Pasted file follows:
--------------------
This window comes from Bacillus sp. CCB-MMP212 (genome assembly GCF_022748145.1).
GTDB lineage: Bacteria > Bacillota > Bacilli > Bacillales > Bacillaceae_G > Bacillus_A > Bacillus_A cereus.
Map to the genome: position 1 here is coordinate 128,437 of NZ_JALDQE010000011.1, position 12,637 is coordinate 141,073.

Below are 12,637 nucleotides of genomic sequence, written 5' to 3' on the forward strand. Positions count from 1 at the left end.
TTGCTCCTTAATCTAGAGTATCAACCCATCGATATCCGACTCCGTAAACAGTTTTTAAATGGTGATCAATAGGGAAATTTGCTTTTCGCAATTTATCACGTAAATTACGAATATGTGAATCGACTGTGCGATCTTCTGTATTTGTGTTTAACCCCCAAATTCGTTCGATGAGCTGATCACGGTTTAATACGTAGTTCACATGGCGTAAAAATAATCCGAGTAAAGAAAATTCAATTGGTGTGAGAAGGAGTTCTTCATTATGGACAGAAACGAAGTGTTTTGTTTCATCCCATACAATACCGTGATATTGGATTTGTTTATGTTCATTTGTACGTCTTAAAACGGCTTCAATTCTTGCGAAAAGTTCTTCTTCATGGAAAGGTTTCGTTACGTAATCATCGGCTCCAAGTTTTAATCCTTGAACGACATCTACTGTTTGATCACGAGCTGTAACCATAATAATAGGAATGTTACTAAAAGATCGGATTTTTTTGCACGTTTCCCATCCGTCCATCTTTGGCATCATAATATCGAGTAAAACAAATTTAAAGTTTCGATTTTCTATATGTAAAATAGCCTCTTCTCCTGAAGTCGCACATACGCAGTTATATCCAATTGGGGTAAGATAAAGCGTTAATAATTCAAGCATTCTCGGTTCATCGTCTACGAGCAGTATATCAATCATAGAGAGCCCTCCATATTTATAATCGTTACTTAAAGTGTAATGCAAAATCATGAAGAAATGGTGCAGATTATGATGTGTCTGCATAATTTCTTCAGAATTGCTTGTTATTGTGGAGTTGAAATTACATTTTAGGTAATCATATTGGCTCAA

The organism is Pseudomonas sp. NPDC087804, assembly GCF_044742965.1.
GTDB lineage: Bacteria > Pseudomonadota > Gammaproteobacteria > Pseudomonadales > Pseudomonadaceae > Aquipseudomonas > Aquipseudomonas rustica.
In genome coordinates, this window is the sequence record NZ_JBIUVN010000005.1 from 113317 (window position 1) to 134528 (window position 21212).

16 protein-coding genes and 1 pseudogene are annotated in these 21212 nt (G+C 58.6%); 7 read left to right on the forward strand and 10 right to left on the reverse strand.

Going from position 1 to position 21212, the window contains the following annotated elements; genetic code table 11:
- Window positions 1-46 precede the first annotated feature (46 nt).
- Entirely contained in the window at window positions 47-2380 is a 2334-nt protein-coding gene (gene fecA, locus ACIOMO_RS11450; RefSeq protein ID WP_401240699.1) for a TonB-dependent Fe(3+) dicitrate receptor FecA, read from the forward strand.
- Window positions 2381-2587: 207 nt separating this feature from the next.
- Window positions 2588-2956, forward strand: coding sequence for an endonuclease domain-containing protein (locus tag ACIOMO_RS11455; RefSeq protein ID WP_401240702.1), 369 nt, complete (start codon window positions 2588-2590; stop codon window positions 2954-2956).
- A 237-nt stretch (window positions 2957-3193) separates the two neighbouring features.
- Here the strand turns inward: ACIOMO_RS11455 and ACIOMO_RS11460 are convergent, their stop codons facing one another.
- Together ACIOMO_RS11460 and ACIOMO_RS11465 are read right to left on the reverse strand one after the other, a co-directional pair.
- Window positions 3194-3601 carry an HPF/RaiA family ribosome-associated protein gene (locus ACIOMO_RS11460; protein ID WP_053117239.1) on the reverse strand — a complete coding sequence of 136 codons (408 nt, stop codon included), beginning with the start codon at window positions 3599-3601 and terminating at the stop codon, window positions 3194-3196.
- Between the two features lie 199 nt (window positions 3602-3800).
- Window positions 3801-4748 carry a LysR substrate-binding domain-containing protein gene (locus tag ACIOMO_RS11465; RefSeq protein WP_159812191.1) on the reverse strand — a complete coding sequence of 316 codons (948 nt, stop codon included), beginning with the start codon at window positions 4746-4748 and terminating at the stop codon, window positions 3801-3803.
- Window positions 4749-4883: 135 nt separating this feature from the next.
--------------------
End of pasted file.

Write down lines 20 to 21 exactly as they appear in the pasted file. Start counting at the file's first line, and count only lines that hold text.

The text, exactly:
- Window positions 3801-4748 carry a LysR substrate-binding domain-containing protein gene (locus tag ACIOMO_RS11465; RefSeq protein WP_159812191.1) on the reverse strand — a complete coding sequence of 316 codons (948 nt, stop codon included), beginning with the start codon at window positions 4746-4748 and terminating at the stop codon, window positions 3801-3803.
- Window positions 4749-4883: 135 nt separating this feature from the next.